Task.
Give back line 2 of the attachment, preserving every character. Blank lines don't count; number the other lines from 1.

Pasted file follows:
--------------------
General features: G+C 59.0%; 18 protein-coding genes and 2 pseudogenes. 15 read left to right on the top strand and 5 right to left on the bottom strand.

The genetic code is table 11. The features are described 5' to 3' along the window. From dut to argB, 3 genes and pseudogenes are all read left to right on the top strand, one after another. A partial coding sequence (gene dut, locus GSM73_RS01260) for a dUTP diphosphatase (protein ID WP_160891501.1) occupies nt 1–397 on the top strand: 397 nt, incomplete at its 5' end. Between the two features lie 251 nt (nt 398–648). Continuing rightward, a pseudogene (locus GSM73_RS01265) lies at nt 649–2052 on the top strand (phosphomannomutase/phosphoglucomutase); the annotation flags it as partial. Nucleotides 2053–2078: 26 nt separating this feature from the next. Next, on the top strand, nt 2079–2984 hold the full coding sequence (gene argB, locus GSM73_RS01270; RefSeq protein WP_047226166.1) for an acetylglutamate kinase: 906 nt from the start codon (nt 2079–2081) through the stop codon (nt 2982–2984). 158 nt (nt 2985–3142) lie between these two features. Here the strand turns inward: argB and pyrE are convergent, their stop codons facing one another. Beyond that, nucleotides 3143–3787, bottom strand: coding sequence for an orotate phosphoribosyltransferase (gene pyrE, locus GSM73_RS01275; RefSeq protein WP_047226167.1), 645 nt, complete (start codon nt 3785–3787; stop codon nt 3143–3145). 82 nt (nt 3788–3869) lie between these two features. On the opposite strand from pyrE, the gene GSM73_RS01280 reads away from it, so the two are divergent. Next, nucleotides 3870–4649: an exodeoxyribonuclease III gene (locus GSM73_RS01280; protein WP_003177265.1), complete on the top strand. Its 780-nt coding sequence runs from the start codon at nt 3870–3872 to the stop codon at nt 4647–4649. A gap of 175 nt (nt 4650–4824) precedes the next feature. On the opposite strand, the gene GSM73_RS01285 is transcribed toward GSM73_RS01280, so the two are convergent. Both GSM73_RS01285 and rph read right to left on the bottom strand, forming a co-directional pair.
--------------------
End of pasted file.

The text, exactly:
The genetic code is table 11. The features are described 5' to 3' along the window. From dut to argB, 3 genes and pseudogenes are all read left to right on the top strand, one after another. A partial coding sequence (gene dut, locus GSM73_RS01260) for a dUTP diphosphatase (protein ID WP_160891501.1) occupies nt 1–397 on the top strand: 397 nt, incomplete at its 5' end. Between the two features lie 251 nt (nt 398–648). Continuing rightward, a pseudogene (locus GSM73_RS01265) lies at nt 649–2052 on the top strand (phosphomannomutase/phosphoglucomutase); the annotation flags it as partial. Nucleotides 2053–2078: 26 nt separating this feature from the next. Next, on the top strand, nt 2079–2984 hold the full coding sequence (gene argB, locus GSM73_RS01270; RefSeq protein WP_047226166.1) for an acetylglutamate kinase: 906 nt from the start codon (nt 2079–2081) through the stop codon (nt 2982–2984). 158 nt (nt 2985–3142) lie between these two features. Here the strand turns inward: argB and pyrE are convergent, their stop codons facing one another. Beyond that, nucleotides 3143–3787, bottom strand: coding sequence for an orotate phosphoribosyltransferase (gene pyrE, locus GSM73_RS01275; RefSeq protein WP_047226167.1), 645 nt, complete (start codon nt 3785–3787; stop codon nt 3143–3145). 82 nt (nt 3788–3869) lie between these two features. On the opposite strand from pyrE, the gene GSM73_RS01280 reads away from it, so the two are divergent. Next, nucleotides 3870–4649: an exodeoxyribonuclease III gene (locus GSM73_RS01280; protein WP_003177265.1), complete on the top strand. Its 780-nt coding sequence runs from the start codon at nt 3870–3872 to the stop codon at nt 4647–4649. A gap of 175 nt (nt 4650–4824) precedes the next feature. On the opposite strand, the gene GSM73_RS01285 is transcribed toward GSM73_RS01280, so the two are convergent. Both GSM73_RS01285 and rph read right to left on the bottom strand, forming a co-directional pair.